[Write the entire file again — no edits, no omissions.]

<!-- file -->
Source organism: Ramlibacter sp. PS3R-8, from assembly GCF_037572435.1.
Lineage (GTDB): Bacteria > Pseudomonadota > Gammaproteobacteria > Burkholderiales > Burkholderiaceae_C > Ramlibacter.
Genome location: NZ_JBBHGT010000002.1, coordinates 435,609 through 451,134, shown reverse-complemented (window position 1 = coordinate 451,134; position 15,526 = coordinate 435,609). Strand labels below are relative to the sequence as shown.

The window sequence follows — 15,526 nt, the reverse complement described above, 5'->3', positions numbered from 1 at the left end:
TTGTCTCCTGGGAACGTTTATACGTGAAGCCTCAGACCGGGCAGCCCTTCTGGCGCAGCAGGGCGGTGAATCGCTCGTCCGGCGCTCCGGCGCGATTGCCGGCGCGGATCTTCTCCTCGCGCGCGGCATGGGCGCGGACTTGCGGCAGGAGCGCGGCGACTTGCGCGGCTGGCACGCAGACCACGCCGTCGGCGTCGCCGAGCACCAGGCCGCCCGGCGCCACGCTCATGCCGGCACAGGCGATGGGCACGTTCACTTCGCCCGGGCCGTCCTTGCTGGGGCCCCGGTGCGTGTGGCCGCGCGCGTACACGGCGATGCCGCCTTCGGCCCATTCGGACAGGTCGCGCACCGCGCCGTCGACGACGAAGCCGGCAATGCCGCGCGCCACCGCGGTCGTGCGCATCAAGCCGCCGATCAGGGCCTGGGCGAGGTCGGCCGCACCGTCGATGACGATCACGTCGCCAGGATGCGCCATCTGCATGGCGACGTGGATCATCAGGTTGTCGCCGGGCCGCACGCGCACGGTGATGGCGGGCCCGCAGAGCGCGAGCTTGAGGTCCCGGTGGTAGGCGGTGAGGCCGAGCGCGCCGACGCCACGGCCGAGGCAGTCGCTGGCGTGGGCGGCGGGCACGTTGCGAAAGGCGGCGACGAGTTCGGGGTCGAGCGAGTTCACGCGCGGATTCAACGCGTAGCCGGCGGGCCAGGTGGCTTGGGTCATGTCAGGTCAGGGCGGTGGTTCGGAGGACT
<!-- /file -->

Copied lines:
Source organism: Ramlibacter sp. PS3R-8, from assembly GCF_037572435.1.
Lineage (GTDB): Bacteria > Pseudomonadota > Gammaproteobacteria > Burkholderiales > Burkholderiaceae_C > Ramlibacter.
Genome location: NZ_JBBHGT010000002.1, coordinates 435,609 through 451,134, shown reverse-complemented (window position 1 = coordinate 451,134; position 15,526 = coordinate 435,609). Strand labels below are relative to the sequence as shown.

The window sequence follows — 15,526 nt, the reverse complement described above, 5'->3', positions numbered from 1 at the left end:
TTGTCTCCTGGGAACGTTTATACGTGAAGCCTCAGACCGGGCAGCCCTTCTGGCGCAGCAGGGCGGTGAATCGCTCGTCCGGCGCTCCGGCGCGATTGCCGGCGCGGATCTTCTCCTCGCGCGCGGCATGGGCGCGGACTTGCGGCAGGAGCGCGGCGACTTGCGCGGCTGGCACGCAGACCACGCCGTCGGCGTCGCCGAGCACCAGGCCGCCCGGCGCCACGCTCATGCCGGCACAGGCGATGGGCACGTTCACTTCGCCCGGGCCGTCCTTGCTGGGGCCCCGGTGCGTGTGGCCGCGCGCGTACACGGCGATGCCGCCTTCGGCCCATTCGGACAGGTCGCGCACCGCGCCGTCGACGACGAAGCCGGCAATGCCGCGCGCCACCGCGGTCGTGCGCATCAAGCCGCCGATCAGGGCCTGGGCGAGGTCGGCCGCACCGTCGATGACGATCACGTCGCCAGGATGCGCCATCTGCATGGCGACGTGGATCATCAGGTTGTCGCCGGGCCGCACGCGCACGGTGATGGCGGGCCCGCAGAGCGCGAGCTTGAGGTCCCGGTGGTAGGCGGTGAGGCCGAGCGCGCCGACGCCACGGCCGAGGCAGTCGCTGGCGTGGGCGGCGGGCACGTTGCGAAAGGCGGCGACGAGTTCGGGGTCGAGCGAGTTCACGCGCGGATTCAACGCGTAGCCGGCGGGCCAGGTGGCTTGGGTCATGTCAGGTCAGGGCGGTGGTTCGGAGGACT